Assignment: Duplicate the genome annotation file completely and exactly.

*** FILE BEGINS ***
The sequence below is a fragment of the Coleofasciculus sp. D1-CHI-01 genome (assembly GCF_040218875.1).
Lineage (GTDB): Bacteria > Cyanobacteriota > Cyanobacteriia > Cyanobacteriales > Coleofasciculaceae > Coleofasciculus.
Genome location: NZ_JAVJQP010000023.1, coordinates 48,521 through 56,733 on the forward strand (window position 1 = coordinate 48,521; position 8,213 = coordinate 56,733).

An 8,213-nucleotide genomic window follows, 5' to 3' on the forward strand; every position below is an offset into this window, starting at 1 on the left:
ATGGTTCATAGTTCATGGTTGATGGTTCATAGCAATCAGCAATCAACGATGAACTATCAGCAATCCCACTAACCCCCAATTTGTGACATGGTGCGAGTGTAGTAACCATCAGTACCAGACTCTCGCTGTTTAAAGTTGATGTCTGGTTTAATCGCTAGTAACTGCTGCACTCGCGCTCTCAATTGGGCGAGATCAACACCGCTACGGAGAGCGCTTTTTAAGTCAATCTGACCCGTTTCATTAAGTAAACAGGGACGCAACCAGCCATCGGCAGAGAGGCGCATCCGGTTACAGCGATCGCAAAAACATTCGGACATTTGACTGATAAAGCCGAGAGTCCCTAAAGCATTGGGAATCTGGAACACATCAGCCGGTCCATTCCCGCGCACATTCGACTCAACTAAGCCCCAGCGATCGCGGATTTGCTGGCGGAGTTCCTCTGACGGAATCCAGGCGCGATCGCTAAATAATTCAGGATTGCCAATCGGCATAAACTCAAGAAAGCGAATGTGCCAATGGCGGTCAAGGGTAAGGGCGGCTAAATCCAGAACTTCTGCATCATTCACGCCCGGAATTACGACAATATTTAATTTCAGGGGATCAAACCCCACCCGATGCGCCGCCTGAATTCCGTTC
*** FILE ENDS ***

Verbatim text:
The sequence below is a fragment of the Coleofasciculus sp. D1-CHI-01 genome (assembly GCF_040218875.1).
Lineage (GTDB): Bacteria > Cyanobacteriota > Cyanobacteriia > Cyanobacteriales > Coleofasciculaceae > Coleofasciculus.
Genome location: NZ_JAVJQP010000023.1, coordinates 48,521 through 56,733 on the forward strand (window position 1 = coordinate 48,521; position 8,213 = coordinate 56,733).

An 8,213-nucleotide genomic window follows, 5' to 3' on the forward strand; every position below is an offset into this window, starting at 1 on the left:
ATGGTTCATAGTTCATGGTTGATGGTTCATAGCAATCAGCAATCAACGATGAACTATCAGCAATCCCACTAACCCCCAATTTGTGACATGGTGCGAGTGTAGTAACCATCAGTACCAGACTCTCGCTGTTTAAAGTTGATGTCTGGTTTAATCGCTAGTAACTGCTGCACTCGCGCTCTCAATTGGGCGAGATCAACACCGCTACGGAGAGCGCTTTTTAAGTCAATCTGACCCGTTTCATTAAGTAAACAGGGACGCAACCAGCCATCGGCAGAGAGGCGCATCCGGTTACAGCGATCGCAAAAACATTCGGACATTTGACTGATAAAGCCGAGAGTCCCTAAAGCATTGGGAATCTGGAACACATCAGCCGGTCCATTCCCGCGCACATTCGACTCAACTAAGCCCCAGCGATCGCGGATTTGCTGGCGGAGTTCCTCTGACGGAATCCAGGCGCGATCGCTAAATAATTCAGGATTGCCAATCGGCATAAACTCAAGAAAGCGAATGTGCCAATGGCGGTCAAGGGTAAGGGCGGCTAAATCCAGAACTTCTGCATCATTCACGCCCGGAATTACGACAATATTTAATTTCAGGGGATCAAACCCCACCCGATGCGCCGCCTGAATTCCGTTC